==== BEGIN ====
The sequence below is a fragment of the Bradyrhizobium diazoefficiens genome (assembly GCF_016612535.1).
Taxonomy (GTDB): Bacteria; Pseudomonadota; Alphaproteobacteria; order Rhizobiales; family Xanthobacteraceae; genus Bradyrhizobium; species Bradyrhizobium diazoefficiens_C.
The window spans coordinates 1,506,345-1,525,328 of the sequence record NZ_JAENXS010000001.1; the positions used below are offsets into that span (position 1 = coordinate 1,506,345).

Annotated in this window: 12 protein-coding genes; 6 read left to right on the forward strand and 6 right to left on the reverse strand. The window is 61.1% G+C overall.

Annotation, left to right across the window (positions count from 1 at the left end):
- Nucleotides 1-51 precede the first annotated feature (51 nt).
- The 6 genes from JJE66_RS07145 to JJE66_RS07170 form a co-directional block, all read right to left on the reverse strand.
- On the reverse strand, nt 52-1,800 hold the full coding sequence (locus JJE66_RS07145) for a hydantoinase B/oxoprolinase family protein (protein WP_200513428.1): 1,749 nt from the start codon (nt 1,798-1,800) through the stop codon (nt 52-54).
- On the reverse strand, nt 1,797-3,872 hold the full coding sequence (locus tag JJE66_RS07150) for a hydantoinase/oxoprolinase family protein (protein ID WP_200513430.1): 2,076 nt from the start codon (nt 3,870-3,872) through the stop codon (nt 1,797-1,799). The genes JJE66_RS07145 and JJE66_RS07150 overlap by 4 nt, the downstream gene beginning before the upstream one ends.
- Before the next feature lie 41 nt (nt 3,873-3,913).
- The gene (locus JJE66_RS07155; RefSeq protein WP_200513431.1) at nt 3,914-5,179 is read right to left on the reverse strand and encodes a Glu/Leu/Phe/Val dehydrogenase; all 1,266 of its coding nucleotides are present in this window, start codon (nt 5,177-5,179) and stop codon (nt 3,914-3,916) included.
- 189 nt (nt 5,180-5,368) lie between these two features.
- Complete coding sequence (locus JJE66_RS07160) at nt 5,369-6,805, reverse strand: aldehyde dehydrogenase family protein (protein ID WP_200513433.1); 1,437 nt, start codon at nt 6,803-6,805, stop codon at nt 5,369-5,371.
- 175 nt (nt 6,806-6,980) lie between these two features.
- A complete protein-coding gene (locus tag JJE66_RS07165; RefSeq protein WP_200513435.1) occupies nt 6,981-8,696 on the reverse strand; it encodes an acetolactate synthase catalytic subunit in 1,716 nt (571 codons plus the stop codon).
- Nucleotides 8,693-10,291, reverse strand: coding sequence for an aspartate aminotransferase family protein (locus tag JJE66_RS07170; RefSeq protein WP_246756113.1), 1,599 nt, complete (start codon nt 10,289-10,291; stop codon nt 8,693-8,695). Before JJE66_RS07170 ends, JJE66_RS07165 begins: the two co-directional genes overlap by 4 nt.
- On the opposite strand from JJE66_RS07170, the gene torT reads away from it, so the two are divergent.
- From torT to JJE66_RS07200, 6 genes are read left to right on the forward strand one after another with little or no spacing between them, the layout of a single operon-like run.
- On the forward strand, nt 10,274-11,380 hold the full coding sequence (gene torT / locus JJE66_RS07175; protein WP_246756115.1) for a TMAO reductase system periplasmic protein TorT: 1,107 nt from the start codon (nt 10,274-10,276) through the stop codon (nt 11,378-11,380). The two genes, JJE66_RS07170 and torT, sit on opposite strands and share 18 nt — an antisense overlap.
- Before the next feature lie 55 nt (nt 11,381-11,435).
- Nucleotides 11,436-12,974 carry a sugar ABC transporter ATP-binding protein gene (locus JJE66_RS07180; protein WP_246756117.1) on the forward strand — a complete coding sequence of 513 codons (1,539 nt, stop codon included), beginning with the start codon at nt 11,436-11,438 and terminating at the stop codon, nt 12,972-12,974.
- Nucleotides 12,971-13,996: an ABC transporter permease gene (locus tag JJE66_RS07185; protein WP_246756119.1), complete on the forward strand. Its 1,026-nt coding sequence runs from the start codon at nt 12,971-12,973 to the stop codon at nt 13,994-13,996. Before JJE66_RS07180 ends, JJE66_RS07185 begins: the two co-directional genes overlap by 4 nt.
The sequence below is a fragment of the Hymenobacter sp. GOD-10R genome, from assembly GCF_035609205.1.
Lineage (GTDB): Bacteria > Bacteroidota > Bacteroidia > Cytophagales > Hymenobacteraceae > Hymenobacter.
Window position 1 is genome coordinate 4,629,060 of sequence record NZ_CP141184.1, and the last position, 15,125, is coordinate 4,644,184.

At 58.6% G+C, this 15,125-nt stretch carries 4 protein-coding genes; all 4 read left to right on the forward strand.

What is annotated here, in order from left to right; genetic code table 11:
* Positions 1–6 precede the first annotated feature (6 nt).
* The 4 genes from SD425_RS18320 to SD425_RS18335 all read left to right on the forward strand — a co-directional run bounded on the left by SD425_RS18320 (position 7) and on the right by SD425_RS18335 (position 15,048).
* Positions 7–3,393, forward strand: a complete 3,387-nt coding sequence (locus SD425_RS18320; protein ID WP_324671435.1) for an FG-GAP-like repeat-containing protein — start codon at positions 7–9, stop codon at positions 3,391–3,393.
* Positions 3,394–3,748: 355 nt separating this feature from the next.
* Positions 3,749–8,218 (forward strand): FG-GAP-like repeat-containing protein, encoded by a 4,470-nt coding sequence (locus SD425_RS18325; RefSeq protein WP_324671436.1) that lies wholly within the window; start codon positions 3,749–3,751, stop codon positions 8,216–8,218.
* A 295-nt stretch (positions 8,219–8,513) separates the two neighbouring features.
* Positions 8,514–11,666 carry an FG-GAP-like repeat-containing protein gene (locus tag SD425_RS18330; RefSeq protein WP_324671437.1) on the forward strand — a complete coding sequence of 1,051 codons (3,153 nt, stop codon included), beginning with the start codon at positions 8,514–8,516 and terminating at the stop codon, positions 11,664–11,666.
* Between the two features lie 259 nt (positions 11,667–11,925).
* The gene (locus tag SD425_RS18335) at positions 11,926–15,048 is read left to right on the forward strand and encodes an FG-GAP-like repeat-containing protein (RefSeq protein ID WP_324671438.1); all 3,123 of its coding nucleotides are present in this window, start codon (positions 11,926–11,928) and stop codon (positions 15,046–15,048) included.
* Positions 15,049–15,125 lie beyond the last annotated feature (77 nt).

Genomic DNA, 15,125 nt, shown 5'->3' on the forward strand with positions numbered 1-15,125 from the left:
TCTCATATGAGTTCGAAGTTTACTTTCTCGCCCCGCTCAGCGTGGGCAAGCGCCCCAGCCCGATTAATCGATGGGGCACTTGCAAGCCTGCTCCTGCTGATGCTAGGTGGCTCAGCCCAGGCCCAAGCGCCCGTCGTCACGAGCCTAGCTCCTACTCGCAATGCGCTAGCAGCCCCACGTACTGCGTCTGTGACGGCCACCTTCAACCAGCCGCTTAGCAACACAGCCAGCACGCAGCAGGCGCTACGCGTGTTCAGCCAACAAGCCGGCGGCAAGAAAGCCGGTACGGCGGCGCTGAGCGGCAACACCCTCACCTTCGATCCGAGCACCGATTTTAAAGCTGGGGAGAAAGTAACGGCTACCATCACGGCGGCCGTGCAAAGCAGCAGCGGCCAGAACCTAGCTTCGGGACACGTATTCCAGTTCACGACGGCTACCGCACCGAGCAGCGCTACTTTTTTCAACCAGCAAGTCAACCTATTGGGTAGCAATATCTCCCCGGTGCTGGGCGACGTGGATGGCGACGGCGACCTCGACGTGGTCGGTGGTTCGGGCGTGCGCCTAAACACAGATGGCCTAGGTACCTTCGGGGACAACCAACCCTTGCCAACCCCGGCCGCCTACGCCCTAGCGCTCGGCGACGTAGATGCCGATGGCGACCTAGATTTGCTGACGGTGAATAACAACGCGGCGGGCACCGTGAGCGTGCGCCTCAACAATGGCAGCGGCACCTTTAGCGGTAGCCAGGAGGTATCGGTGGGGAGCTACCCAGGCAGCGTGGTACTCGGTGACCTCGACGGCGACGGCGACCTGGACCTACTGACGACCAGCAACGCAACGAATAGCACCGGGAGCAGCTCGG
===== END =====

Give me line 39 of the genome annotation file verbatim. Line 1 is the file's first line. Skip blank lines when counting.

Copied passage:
TCTCATATGAGTTCGAAGTTTACTTTCTCGCCCCGCTCAGCGTGGGCAAGCGCCCCAGCCCGATTAATCGATGGGGCACTTGCAAGCCTGCTCCTGCTGATGCTAGGTGGCTCAGCCCAGGCCCAAGCGCCCGTCGTCACGAGCCTAGCTCCTACTCGCAATGCGCTAGCAGCCCCACGTACTGCGTCTGTGACGGCCACCTTCAACCAGCCGCTTAGCAACACAGCCAGCACGCAGCAGGCGCTACGCGTGTTCAGCCAACAAGCCGGCGGCAAGAAAGCCGGTACGGCGGCGCTGAGCGGCAACACCCTCACCTTCGATCCGAGCACCGATTTTAAAGCTGGGGAGAAAGTAACGGCTACCATCACGGCGGCCGTGCAAAGCAGCAGCGGCCAGAACCTAGCTTCGGGACACGTATTCCAGTTCACGACGGCTACCGCACCGAGCAGCGCTACTTTTTTCAACCAGCAAGTCAACCTATTGGGTAGCAATATCTCCCCGGTGCTGGGCGACGTGGATGGCGACGGCGACCTCGACGTGGTCGGTGGTTCGGGCGTGCGCCTAAACACAGATGGCCTAGGTACCTTCGGGGACAACCAACCCTTGCCAACCCCGGCCGCCTACGCCCTAGCGCTCGGCGACGTAGATGCCGATGGCGACCTAGATTTGCTGACGGTGAATAACAACGCGGCGGGCACCGTGAGCGTGCGCCTCAACAATGGCAGCGGCACCTTTAGCGGTAGCCAGGAGGTATCGGTGGGGAGCTACCCAGGCAGCGTGGTACTCGGTGACCTCGACGGCGACGGCGACCTGGACCTACTGACGACCAGCAACGCAACGAATAGCACCGGGAGCAGCTCGG